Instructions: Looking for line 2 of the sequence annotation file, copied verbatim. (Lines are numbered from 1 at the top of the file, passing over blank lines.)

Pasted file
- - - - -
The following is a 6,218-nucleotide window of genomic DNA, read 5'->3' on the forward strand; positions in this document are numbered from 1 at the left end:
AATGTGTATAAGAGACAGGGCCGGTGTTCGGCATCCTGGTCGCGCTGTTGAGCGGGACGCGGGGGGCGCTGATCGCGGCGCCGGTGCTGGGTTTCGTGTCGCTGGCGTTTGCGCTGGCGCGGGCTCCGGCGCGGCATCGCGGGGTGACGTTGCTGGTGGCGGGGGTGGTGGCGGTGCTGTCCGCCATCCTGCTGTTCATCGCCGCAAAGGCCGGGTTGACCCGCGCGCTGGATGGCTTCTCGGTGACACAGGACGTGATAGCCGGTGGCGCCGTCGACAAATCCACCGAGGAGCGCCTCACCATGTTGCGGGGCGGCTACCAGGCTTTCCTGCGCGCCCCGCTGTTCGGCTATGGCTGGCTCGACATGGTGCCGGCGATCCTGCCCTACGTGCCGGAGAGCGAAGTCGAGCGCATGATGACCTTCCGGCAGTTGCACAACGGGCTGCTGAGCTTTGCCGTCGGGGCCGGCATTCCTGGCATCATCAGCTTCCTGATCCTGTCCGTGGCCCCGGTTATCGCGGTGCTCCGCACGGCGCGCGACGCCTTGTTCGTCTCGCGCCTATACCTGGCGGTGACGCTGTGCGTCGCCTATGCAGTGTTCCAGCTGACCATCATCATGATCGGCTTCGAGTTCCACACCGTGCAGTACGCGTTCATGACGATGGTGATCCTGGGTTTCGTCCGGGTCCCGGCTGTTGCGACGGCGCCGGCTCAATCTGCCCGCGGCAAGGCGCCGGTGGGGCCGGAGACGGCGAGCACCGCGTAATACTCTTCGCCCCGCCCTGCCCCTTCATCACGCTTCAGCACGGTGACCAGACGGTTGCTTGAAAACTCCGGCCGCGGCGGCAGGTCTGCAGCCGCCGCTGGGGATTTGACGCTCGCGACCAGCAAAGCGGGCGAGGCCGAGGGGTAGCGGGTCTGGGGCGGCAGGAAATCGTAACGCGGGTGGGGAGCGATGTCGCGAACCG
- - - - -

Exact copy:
AATGTGTATAAGAGACAGGGCCGGTGTTCGGCATCCTGGTCGCGCTGTTGAGCGGGACGCGGGGGGCGCTGATCGCGGCGCCGGTGCTGGGTTTCGTGTCGCTGGCGTTTGCGCTGGCGCGGGCTCCGGCGCGGCATCGCGGGGTGACGTTGCTGGTGGCGGGGGTGGTGGCGGTGCTGTCCGCCATCCTGCTGTTCATCGCCGCAAAGGCCGGGTTGACCCGCGCGCTGGATGGCTTCTCGGTGACACAGGACGTGATAGCCGGTGGCGCCGTCGACAAATCCACCGAGGAGCGCCTCACCATGTTGCGGGGCGGCTACCAGGCTTTCCTGCGCGCCCCGCTGTTCGGCTATGGCTGGCTCGACATGGTGCCGGCGATCCTGCCCTACGTGCCGGAGAGCGAAGTCGAGCGCATGATGACCTTCCGGCAGTTGCACAACGGGCTGCTGAGCTTTGCCGTCGGGGCCGGCATTCCTGGCATCATCAGCTTCCTGATCCTGTCCGTGGCCCCGGTTATCGCGGTGCTCCGCACGGCGCGCGACGCCTTGTTCGTCTCGCGCCTATACCTGGCGGTGACGCTGTGCGTCGCCTATGCAGTGTTCCAGCTGACCATCATCATGATCGGCTTCGAGTTCCACACCGTGCAGTACGCGTTCATGACGATGGTGATCCTGGGTTTCGTCCGGGTCCCGGCTGTTGCGACGGCGCCGGCTCAATCTGCCCGCGGCAAGGCGCCGGTGGGGCCGGAGACGGCGAGCACCGCGTAATACTCTTCGCCCCGCCCTGCCCCTTCATCACGCTTCAGCACGGTGACCAGACGGTTGCTTGAAAACTCCGGCCGCGGCGGCAGGTCTGCAGCCGCCGCTGGGGATTTGACGCTCGCGACCAGCAAAGCGGGCGAGGCCGAGGGGTAGCGGGTCTGGGGCGGCAGGAAATCGTAACGCGGGTGGGGAGCGATGTCGCGAACCG